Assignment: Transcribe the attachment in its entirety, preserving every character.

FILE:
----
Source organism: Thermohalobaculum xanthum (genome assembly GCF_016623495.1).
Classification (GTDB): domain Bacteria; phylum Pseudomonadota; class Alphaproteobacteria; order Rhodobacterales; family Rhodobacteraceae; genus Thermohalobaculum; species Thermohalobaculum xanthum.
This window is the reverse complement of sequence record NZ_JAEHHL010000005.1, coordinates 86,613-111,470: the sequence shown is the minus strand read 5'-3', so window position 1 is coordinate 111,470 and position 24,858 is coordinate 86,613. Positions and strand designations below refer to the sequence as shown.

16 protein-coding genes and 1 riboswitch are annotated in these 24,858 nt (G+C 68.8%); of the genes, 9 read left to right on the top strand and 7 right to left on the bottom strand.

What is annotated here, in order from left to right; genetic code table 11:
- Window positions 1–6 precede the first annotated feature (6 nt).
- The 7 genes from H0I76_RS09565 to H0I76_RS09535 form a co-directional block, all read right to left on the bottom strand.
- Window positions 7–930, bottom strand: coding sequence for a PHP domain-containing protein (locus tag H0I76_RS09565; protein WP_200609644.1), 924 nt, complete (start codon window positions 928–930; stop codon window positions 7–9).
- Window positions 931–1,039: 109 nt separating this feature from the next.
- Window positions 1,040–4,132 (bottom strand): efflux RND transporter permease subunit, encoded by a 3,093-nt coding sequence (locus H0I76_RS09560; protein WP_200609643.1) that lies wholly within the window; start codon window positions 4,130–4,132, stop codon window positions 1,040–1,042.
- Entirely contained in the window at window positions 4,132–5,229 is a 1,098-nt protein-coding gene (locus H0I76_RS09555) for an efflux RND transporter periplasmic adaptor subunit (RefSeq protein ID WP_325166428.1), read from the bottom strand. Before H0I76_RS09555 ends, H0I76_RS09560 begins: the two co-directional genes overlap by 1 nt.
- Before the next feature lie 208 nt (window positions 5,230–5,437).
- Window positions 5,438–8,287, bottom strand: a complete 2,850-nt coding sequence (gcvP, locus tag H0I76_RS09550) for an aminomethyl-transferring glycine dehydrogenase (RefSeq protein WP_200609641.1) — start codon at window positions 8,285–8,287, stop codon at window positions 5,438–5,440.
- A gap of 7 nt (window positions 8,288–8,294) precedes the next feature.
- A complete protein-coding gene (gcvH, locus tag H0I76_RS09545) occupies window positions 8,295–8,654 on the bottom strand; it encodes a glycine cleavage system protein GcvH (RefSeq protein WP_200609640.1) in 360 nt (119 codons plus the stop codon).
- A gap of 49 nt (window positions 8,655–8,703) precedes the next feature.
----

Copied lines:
Source organism: Thermohalobaculum xanthum (genome assembly GCF_016623495.1).
Classification (GTDB): domain Bacteria; phylum Pseudomonadota; class Alphaproteobacteria; order Rhodobacterales; family Rhodobacteraceae; genus Thermohalobaculum; species Thermohalobaculum xanthum.
This window is the reverse complement of sequence record NZ_JAEHHL010000005.1, coordinates 86,613-111,470: the sequence shown is the minus strand read 5'-3', so window position 1 is coordinate 111,470 and position 24,858 is coordinate 86,613. Positions and strand designations below refer to the sequence as shown.

16 protein-coding genes and 1 riboswitch are annotated in these 24,858 nt (G+C 68.8%); of the genes, 9 read left to right on the top strand and 7 right to left on the bottom strand.

What is annotated here, in order from left to right; genetic code table 11:
- Window positions 1–6 precede the first annotated feature (6 nt).
- The 7 genes from H0I76_RS09565 to H0I76_RS09535 form a co-directional block, all read right to left on the bottom strand.
- Window positions 7–930, bottom strand: coding sequence for a PHP domain-containing protein (locus tag H0I76_RS09565; protein WP_200609644.1), 924 nt, complete (start codon window positions 928–930; stop codon window positions 7–9).
- Window positions 931–1,039: 109 nt separating this feature from the next.
- Window positions 1,040–4,132 (bottom strand): efflux RND transporter permease subunit, encoded by a 3,093-nt coding sequence (locus H0I76_RS09560; protein WP_200609643.1) that lies wholly within the window; start codon window positions 4,130–4,132, stop codon window positions 1,040–1,042.
- Entirely contained in the window at window positions 4,132–5,229 is a 1,098-nt protein-coding gene (locus H0I76_RS09555) for an efflux RND transporter periplasmic adaptor subunit (RefSeq protein ID WP_325166428.1), read from the bottom strand. Before H0I76_RS09555 ends, H0I76_RS09560 begins: the two co-directional genes overlap by 1 nt.
- Before the next feature lie 208 nt (window positions 5,230–5,437).
- Window positions 5,438–8,287, bottom strand: a complete 2,850-nt coding sequence (gcvP, locus tag H0I76_RS09550) for an aminomethyl-transferring glycine dehydrogenase (RefSeq protein WP_200609641.1) — start codon at window positions 8,285–8,287, stop codon at window positions 5,438–5,440.
- A gap of 7 nt (window positions 8,288–8,294) precedes the next feature.
- A complete protein-coding gene (gcvH, locus tag H0I76_RS09545) occupies window positions 8,295–8,654 on the bottom strand; it encodes a glycine cleavage system protein GcvH (RefSeq protein WP_200609640.1) in 360 nt (119 codons plus the stop codon).
- A gap of 49 nt (window positions 8,655–8,703) precedes the next feature.